After 3 years in a long-distance relationship, my military boyfriend and I made a big decision: I would move to the East Coast to join him at his current duty station. This decision carried a lot of weight for us. Obviously, it took us 3 years to pull the trigger. I was optimistic about the move and the transition to life as a military spouse, but there was one thing that gave me immense anxiety…
What would happen to my career?
I had all these career hopes and dreams, and up until that point, my plans were working out perfectly. I had a degree and a good paying job. It allowed me to afford a nice apartment close to all my friends and family. Happiness was a word I used to describe my life. The only thing missing was the part I loved the most: my boyfriend.
I chose love.
A hospital an hour from his current duty station hired me. I was so thankful despite the long commute to work. The career transition from Midwest culture to Southern culture was the biggest struggle for me, but I was on a mission of military spouse resiliency and adjusted fine after a few boo-hoo cry fests in the car with a candy bar. Okay…it was more than one candy bar, but who’s counting?
There were bumps in the road.
A few years later we were married. With a child. And my service member was leaving. Suddenly, the idea of trailblazing my military spouse career, working 12 hour days with a daily 2 hour commute and solo parenting wasn’t sitting well. I wanted to keep my job, but it wasn’t that simple. With my service member leaving, managing everything felt very overwhelming. Of course, we could make it work, but was the stress worth it? Three long talks with my husband, and we did what we thought was best: I officially quit my job to become a stay-at-home mom.
Soon I felt stuck.
Waking up in the morning as a stay-at-home parent was great. I loved being able to set our own schedule, and the flexibility it brought to our military life was amazing. Talk about a load off. But the longer I was out of the workforce, the more I seemed to feel stuck and isolated. I wanted something just for me that was purposeful and went beyond motherhood, but I didn’t know where to start. I chatted with a few friends about this, trying to cope, process and figure out a better way. Sitting at a friend’s house drinking coffee, my friend looked over to me and casually said, “You should just start a blog!” At first, I laughed at the idea. “Blogger” wasn’t ever a title I envisioned for myself, let alone a career path. Then one night after getting up with a baby at 3 am, I hopped on the internet and started to research.
How to overcome military spouse career challenges.
I didn’t know it at the time, but I was embarking on an entrepreneurial journey. I was about to start my own online business, and in 2 years it would become a full-time source of income for our family. If you are a military spouse and you feel overwhelmed by career challenges, do 3 things:
Open your mind to new possibilities.
Not just the possibilities you see right in front of you, but the possibilities you haven’t discovered yet. Research all sorts of different options. You never know what career, hobby, or volunteer opportunity will change your life. I never would’ve tried entrepreneurship if it wasn’t for military life. In a way, military life forced me to take risks and try things that would’ve otherwise remained an afterthought.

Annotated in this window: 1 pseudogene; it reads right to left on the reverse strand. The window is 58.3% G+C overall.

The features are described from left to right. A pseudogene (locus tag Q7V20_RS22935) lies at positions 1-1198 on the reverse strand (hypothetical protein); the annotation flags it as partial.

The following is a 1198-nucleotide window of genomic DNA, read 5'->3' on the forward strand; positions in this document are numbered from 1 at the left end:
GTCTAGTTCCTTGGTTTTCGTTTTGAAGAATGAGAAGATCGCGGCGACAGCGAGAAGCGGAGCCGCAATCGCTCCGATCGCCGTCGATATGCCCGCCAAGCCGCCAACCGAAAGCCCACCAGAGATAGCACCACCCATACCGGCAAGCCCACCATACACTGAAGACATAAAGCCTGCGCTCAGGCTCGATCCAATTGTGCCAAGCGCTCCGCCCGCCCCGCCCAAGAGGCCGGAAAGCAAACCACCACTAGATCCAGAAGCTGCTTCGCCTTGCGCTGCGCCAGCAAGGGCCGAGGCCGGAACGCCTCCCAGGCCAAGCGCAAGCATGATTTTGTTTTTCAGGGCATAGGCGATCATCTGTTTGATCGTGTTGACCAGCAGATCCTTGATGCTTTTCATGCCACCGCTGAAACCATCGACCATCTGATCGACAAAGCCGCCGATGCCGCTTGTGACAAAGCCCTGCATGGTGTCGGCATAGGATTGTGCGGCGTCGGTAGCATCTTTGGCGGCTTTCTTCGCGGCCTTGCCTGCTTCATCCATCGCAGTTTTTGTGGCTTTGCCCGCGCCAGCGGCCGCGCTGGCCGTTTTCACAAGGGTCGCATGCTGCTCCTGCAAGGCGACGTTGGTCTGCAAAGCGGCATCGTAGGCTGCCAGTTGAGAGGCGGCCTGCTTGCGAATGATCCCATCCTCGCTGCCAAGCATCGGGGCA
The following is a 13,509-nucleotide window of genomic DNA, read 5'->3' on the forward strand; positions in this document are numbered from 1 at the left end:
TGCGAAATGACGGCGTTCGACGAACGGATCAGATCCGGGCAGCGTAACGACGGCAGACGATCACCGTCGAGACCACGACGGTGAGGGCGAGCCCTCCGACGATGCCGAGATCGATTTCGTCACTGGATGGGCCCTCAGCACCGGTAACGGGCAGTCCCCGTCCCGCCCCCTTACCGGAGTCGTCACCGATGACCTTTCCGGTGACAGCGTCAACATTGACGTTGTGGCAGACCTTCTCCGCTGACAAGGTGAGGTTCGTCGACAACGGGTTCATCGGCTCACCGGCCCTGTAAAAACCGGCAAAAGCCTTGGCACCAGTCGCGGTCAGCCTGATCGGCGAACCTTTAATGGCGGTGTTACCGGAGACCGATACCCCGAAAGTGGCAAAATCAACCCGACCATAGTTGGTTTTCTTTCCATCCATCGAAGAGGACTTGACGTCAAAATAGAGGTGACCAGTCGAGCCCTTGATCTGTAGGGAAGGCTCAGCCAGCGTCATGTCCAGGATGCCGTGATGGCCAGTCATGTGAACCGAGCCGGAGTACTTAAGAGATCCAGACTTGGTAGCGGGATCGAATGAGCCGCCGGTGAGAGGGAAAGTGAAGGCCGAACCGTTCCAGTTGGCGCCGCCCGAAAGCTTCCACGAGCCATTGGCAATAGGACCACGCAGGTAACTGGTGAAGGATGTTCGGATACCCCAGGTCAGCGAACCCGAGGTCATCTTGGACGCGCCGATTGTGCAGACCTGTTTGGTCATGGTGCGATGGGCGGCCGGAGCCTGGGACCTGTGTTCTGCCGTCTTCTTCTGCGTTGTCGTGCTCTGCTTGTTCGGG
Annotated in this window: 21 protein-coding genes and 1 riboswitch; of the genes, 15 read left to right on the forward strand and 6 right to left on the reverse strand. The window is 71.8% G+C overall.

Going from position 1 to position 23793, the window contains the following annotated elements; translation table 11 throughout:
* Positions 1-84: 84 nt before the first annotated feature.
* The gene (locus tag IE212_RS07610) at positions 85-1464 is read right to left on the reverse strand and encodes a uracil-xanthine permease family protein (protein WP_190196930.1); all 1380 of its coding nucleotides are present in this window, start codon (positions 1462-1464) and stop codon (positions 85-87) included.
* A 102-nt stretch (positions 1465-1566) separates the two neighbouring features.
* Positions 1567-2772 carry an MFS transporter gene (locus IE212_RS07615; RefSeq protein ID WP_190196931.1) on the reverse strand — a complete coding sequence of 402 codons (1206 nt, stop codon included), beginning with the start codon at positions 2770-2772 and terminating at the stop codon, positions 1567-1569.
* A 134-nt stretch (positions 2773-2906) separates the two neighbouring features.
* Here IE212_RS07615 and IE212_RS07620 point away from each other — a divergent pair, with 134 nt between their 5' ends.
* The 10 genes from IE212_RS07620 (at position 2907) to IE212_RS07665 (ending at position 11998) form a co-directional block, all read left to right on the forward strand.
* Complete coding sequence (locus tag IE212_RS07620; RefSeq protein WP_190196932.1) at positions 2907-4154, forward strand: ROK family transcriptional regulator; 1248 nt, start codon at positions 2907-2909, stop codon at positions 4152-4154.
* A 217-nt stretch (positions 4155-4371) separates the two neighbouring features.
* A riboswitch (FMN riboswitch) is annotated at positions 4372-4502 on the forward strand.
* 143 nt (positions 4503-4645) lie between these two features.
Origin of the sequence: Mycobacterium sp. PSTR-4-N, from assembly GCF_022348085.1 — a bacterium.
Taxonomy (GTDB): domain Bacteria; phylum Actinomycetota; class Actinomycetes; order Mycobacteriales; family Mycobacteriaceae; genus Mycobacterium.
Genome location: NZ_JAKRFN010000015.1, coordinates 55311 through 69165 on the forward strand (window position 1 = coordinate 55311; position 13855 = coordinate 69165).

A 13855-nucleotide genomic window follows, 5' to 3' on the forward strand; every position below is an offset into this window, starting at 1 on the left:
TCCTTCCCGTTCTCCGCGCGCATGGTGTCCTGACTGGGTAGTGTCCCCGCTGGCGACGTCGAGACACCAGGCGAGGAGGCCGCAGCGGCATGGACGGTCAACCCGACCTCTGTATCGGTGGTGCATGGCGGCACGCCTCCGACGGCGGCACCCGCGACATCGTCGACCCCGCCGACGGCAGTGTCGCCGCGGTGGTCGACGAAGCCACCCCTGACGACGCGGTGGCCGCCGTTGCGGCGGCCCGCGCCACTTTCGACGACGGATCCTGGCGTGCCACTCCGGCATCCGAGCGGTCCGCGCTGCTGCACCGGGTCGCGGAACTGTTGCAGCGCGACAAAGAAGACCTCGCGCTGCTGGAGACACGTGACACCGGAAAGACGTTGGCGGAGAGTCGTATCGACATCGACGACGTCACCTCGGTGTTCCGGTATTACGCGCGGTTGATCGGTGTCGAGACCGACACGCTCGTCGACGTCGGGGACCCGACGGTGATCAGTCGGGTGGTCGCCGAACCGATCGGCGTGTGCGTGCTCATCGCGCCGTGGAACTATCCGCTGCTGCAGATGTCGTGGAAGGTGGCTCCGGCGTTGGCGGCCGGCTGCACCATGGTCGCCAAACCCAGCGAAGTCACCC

If you think it won’t work, try it anyways.
An American businesswoman once told me the greatest failure is not trying. Allow yourself the opportunity to really try something, even if you think it won’t work out yet. It’s hard to know unless you experience it fully. I always tell people that I worked for free for over a year creating, building and nurturing my at-home business before it started to take off.
Ask for help, even if it’s hard for you.
Significant changes arise throughout military life, but overcoming those obstacles and emerging victorious is possible with the right help and support. Reach out to your family readiness officer, local spouses, and on-base community for volunteer and resource opportunities that may help you network and find employment leads at your local duty station. Each day I spend about an hour talking with others and building genuine relationships. If it wasn’t for networking, my business would’ve never succeeded.
It takes a village.
While we need to support each other as military spouses, we also need to support positive outcomes in our veterans. Every day, America’s veterans achieve personal victories overcoming challenges great and small. DAV (Disabled American Veterans) is a nonprofit organization that is on a mission to help veterans succeed after military service and get the benefits they were promised. Each year, they help more than one million veterans of all generations in life-changing ways. Visit DAV.org to learn more and see more stories of veterans achieving their victories. This is a sponsored conversation written by me on behalf of DAV. The opinions and text are all mine. While I am proud to support DAV and their mission, I have not been a beneficiary of DAV services.
Want more on military life?
- Military Spouse Jobs That Work for You, Not Against You
- Military Life and Money: How to Keep Your Financial House in Order
- For Every Military Spouse Who Tried Direct Sales
- 10 Things Military Spouses Don’t Need to Do Anymore